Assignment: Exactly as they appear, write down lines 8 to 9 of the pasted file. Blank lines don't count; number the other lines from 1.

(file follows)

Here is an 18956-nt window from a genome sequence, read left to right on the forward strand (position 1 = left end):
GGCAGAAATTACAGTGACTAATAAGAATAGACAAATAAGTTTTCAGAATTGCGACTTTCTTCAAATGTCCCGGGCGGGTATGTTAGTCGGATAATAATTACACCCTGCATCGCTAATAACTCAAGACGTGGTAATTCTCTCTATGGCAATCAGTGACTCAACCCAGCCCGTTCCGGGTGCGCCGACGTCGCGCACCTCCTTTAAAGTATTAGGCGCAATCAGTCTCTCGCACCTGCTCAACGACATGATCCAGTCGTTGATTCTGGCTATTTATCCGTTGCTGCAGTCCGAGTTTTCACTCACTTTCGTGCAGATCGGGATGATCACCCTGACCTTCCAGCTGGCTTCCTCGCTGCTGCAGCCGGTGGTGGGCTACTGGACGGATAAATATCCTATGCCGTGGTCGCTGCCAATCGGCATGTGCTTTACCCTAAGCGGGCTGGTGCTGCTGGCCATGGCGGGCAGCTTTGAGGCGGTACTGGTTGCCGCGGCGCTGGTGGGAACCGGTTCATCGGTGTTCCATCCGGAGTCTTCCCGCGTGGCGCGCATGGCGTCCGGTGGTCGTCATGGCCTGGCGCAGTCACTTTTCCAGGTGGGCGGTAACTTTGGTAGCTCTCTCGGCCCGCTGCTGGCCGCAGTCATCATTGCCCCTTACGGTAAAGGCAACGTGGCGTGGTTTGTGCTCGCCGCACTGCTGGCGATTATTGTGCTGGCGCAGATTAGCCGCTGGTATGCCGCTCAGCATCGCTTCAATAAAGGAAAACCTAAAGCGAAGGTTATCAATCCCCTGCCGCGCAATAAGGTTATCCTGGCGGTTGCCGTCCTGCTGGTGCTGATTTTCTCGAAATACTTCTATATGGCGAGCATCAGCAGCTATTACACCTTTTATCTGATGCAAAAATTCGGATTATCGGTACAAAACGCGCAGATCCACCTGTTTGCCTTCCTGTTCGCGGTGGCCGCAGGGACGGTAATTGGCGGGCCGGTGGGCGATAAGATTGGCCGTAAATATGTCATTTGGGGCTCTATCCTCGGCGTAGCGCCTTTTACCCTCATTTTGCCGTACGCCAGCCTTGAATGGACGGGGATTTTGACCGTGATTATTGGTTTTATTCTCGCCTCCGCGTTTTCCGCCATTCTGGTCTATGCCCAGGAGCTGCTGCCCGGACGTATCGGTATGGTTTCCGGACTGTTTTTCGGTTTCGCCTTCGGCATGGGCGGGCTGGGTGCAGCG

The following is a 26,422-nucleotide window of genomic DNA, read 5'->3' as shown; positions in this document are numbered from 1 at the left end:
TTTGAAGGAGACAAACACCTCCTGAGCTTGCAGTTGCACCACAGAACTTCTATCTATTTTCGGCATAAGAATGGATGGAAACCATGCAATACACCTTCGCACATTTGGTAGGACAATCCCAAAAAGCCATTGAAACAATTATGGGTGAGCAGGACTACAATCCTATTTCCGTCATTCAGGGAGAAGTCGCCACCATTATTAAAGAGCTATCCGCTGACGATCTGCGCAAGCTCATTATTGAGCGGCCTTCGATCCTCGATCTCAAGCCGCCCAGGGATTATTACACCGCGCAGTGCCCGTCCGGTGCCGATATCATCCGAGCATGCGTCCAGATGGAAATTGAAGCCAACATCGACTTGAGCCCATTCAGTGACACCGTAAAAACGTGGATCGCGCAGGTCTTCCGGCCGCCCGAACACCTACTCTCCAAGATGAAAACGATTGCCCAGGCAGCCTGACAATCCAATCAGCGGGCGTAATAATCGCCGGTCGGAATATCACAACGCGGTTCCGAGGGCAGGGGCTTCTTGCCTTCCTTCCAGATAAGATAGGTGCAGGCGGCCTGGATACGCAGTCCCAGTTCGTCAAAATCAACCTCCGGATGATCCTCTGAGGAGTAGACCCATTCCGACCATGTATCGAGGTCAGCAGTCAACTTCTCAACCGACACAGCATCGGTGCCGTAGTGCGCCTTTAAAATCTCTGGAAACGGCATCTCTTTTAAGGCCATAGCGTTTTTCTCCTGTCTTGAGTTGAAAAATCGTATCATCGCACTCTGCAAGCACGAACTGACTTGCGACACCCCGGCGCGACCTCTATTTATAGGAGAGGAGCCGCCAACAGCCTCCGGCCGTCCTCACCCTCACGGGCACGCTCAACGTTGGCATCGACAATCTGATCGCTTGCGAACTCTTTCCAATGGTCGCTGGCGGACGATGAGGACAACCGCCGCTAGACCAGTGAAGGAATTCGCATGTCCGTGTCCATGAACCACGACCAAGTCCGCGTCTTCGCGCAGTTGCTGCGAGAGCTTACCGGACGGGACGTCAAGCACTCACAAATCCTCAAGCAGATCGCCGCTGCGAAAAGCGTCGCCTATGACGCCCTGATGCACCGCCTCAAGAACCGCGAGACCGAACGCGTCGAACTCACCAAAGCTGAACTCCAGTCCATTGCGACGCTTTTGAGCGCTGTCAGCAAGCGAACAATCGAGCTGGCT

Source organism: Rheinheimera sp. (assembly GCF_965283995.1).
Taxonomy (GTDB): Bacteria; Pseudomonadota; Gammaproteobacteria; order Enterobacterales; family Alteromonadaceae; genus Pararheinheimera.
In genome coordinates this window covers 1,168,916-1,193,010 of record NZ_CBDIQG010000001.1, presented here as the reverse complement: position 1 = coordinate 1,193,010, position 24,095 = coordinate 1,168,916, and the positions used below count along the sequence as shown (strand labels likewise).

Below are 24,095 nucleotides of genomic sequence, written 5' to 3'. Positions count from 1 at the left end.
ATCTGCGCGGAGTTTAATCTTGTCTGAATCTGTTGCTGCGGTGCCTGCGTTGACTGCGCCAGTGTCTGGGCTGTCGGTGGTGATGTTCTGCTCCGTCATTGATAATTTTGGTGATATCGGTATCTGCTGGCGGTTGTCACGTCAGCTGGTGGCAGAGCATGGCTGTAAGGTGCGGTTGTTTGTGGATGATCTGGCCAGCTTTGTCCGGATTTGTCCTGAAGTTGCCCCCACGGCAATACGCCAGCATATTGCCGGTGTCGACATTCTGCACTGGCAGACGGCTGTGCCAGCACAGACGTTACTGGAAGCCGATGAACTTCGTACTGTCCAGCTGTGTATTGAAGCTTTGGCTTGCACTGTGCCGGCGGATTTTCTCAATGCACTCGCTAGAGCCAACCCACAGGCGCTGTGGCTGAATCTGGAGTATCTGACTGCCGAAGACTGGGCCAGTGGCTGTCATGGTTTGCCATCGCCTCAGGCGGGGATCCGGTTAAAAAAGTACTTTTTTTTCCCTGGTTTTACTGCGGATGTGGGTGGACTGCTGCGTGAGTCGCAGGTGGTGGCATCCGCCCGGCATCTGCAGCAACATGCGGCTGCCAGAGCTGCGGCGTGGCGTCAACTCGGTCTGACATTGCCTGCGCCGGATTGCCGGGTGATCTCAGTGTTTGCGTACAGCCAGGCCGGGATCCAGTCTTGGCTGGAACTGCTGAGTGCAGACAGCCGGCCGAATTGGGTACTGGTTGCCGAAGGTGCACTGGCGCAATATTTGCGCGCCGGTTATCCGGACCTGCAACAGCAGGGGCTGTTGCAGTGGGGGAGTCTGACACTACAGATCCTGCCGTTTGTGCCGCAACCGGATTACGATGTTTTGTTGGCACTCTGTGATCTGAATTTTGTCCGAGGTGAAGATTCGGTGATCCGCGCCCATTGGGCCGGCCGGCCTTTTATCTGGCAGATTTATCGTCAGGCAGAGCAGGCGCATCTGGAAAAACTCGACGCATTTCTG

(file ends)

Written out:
Below are 24,095 nucleotides of genomic sequence, written 5' to 3'. Positions count from 1 at the left end.
ATCTGCGCGGAGTTTAATCTTGTCTGAATCTGTTGCTGCGGTGCCTGCGTTGACTGCGCCAGTGTCTGGGCTGTCGGTGGTGATGTTCTGCTCCGTCATTGATAATTTTGGTGATATCGGTATCTGCTGGCGGTTGTCACGTCAGCTGGTGGCAGAGCATGGCTGTAAGGTGCGGTTGTTTGTGGATGATCTGGCCAGCTTTGTCCGGATTTGTCCTGAAGTTGCCCCCACGGCAATACGCCAGCATATTGCCGGTGTCGACATTCTGCACTGGCAGACGGCTGTGCCAGCACAGACGTTACTGGAAGCCGATGAACTTCGTACTGTCCAGCTGTGTATTGAAGCTTTGGCTTGCACTGTGCCGGCGGATTTTCTCAATGCACTCGCTAGAGCCAACCCACAGGCGCTGTGGCTGAATCTGGAGTATCTGACTGCCGAAGACTGGGCCAGTGGCTGTCATGGTTTGCCATCGCCTCAGGCGGGGATCCGGTTAAAAAAGTACTTTTTTTTCCCTGGTTTTACTGCGGATGTGGGTGGACTGCTGCGTGAGTCGCAGGTGGTGGCATCCGCCCGGCATCTGCAGCAACATGCGGCTGCCAGAGCTGCGGCGTGGCGTCAACTCGGTCTGACATTGCCTGCGCCGGATTGCCGGGTGATCTCAGTGTTTGCGTACAGCCAGGCCGGGATCCAGTCTTGGCTGGAACTGCTGAGTGCAGACAGCCGGCCGAATTGGGTACTGGTTGCCGAAGGTGCACTGGCGCAATATTTGCGCGCCGGTTATCCGGACCTGCAACAGCAGGGGCTGTTGCAGTGGGGGAGTCTGACACTACAGATCCTGCCGTTTGTGCCGCAACCGGATTACGATGTTTTGTTGGCACTCTGTGATCTGAATTTTGTCCGAGGTGAAGATTCGGTGATCCGCGCCCATTGGGCCGGCCGGCCTTTTATCTGGCAGATTTATCGTCAGGCAGAGCAGGCGCATCTGGAAAAACTCGACGCATTTCTG